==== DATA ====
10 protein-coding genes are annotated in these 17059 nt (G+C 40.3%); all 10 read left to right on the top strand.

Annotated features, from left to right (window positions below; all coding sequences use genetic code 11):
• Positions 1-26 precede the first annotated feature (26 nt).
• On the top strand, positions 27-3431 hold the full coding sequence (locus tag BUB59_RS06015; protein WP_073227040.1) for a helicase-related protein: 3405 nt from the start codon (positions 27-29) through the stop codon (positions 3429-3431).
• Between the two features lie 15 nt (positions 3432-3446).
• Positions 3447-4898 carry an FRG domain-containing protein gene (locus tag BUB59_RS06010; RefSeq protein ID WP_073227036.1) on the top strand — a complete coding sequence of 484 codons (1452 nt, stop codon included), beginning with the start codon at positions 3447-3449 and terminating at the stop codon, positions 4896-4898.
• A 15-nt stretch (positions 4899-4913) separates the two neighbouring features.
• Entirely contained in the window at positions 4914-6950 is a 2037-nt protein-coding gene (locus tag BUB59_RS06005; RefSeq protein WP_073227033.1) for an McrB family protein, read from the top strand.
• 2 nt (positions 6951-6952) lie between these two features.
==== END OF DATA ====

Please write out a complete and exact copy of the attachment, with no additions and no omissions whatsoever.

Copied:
10 protein-coding genes are annotated in these 17059 nt (G+C 40.3%); all 10 read left to right on the top strand.

Annotated features, from left to right (window positions below; all coding sequences use genetic code 11):
• Positions 1-26 precede the first annotated feature (26 nt).
• On the top strand, positions 27-3431 hold the full coding sequence (locus tag BUB59_RS06015; protein WP_073227040.1) for a helicase-related protein: 3405 nt from the start codon (positions 27-29) through the stop codon (positions 3429-3431).
• Between the two features lie 15 nt (positions 3432-3446).
• Positions 3447-4898 carry an FRG domain-containing protein gene (locus tag BUB59_RS06010; RefSeq protein ID WP_073227036.1) on the top strand — a complete coding sequence of 484 codons (1452 nt, stop codon included), beginning with the start codon at positions 3447-3449 and terminating at the stop codon, positions 4896-4898.
• A 15-nt stretch (positions 4899-4913) separates the two neighbouring features.
• Entirely contained in the window at positions 4914-6950 is a 2037-nt protein-coding gene (locus tag BUB59_RS06005; RefSeq protein WP_073227033.1) for an McrB family protein, read from the top strand.
• 2 nt (positions 6951-6952) lie between these two features.